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Vatican and Turkey locked in Armenian genocide row

Pope Francis and Catholicos of All Armenians Karekin II release white doves in the direction of Mount Ararat/AFP

Pope Francis and Catholicos of All Armenians Karekin II release white doves in the direction of Mount Ararat/AFP

ARMENIA, Jun 27 – Pope Francis on Sunday released peace doves on the Armenia-Turkey border in a gesture of reconciliation as Ankara slammed the pontiff for denouncing the mass killings of Armenians by Ottoman forces as “genocide”.

Standing on a terrace of the Khor Virap monastery, Francis and the head of the Armenian Apostolic Church Karekin II released the two white birds in the direction of Mount Ararat — the Biblical final resting place of Noah’s Ark — now in modern-day Turkey.

The long-planned gesture at the end of a three-day visit to ex-Soviet Armenia came in the face of fresh Turkish ire after Francis used the word “genocide” to refer to the century-old slaughter that Ankara furiously rejects.

The Vatican was forced to refute claims from Turkey that Pope Francis showed a “mentality of the Crusades” over his use of the term.

Turkish Deputy Prime Minister Nurettin Canikli late on Saturday labelled the pope’s declaration “very unfortunate” and said it bore traces of “the mentality of the Crusades”.

“It is not an objective statement that conforms with reality,” Canikli said.

– ‘Bridges not wall’ –

The Vatican rejected the allegations and said the pontiff was trying to build “bridges not walls” and had nothing against Turkey.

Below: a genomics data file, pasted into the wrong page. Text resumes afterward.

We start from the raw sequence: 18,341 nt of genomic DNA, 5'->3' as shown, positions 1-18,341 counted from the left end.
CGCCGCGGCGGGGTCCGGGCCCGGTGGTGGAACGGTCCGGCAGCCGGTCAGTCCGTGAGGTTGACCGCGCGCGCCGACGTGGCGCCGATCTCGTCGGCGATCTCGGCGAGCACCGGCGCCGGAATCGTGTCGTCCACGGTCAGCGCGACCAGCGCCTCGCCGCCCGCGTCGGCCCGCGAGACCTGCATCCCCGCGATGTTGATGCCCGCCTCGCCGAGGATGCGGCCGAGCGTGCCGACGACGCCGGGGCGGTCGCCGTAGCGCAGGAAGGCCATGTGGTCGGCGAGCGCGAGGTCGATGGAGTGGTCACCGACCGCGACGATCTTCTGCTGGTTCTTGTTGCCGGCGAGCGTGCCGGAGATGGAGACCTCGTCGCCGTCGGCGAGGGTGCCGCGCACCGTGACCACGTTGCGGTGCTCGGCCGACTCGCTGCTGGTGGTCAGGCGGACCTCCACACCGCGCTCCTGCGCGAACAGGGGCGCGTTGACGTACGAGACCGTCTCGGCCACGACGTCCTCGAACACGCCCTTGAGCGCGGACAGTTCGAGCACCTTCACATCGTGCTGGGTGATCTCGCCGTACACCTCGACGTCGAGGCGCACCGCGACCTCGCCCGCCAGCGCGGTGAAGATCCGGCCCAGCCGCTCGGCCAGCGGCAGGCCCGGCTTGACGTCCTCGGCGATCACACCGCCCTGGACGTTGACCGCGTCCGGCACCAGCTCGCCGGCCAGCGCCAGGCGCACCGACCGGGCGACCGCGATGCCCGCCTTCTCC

“If you listen to the pope, there is nothing that evokes a spirit of the Crusades,” spokesman Federico Lombardi told journalists in the Armenian capital Yerevan.

“Francis prayed for reconciliation of all and did not say one word against the Turkish people. The pope does not conduct Crusades, is not looking to organise a war.”

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The pope himself defended his use of the word, admitting that he had strayed from his pre-prepared remarks by saying it but that it had been right to do so.

“After feeling the tone of the speech by the (Armenian) president and having already used the word last year at St Peter’s, I thought it would have sounded odd not to use the same word,” he told reporters on the flight back to Rome Sunday evening.

“I did not use the word with an offensive intention, but objectively,” he added.

When Francis first used the term “genocide” in 2015, on the centenary of the 1915-1917 killings that Armenians say wiped out some 1.5 million of their people, Ankara angrily recalled its envoy from the Holy See for nearly a year.

Armenians have long sought international recognition for the World War I killings as genocide.

Turkey — the Ottoman Empire’s successor state — argues that it was a collective tragedy in which both Turks and Armenians died.

– Conciliatory tone –

The pope on Saturday visited the Armenian genocide memorial in Yerevan but sought to strike a conciliatory tone during evening prayers.

“May God bless your future and grant that the people of Armenia and Turkey take up again the path of reconciliation, and may peace also spring forth in Nagorny Karabakh,” he said.

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On Sunday morning Francis called for unity with the Armenian Apostolic Church as he attended a service alongside its head Karekin II.

“We should follow God’s call and hasten the steps towards… the communion between us becoming full,” Francis said, insisting such unity “does not mean a submission of one to the other or an absorption.”

The Armenian Apostolic Church separated from the Catholic Church in the fourth century after rejecting Roman Catholic and Eastern Orthodox doctrine of Jesus Christ’s dual nature — instead professing that Christ is both divine and human simultaneously.

According to the 2011 census, some 96 percent of the country’s three million people belong to the Armenian Apostolic Church.


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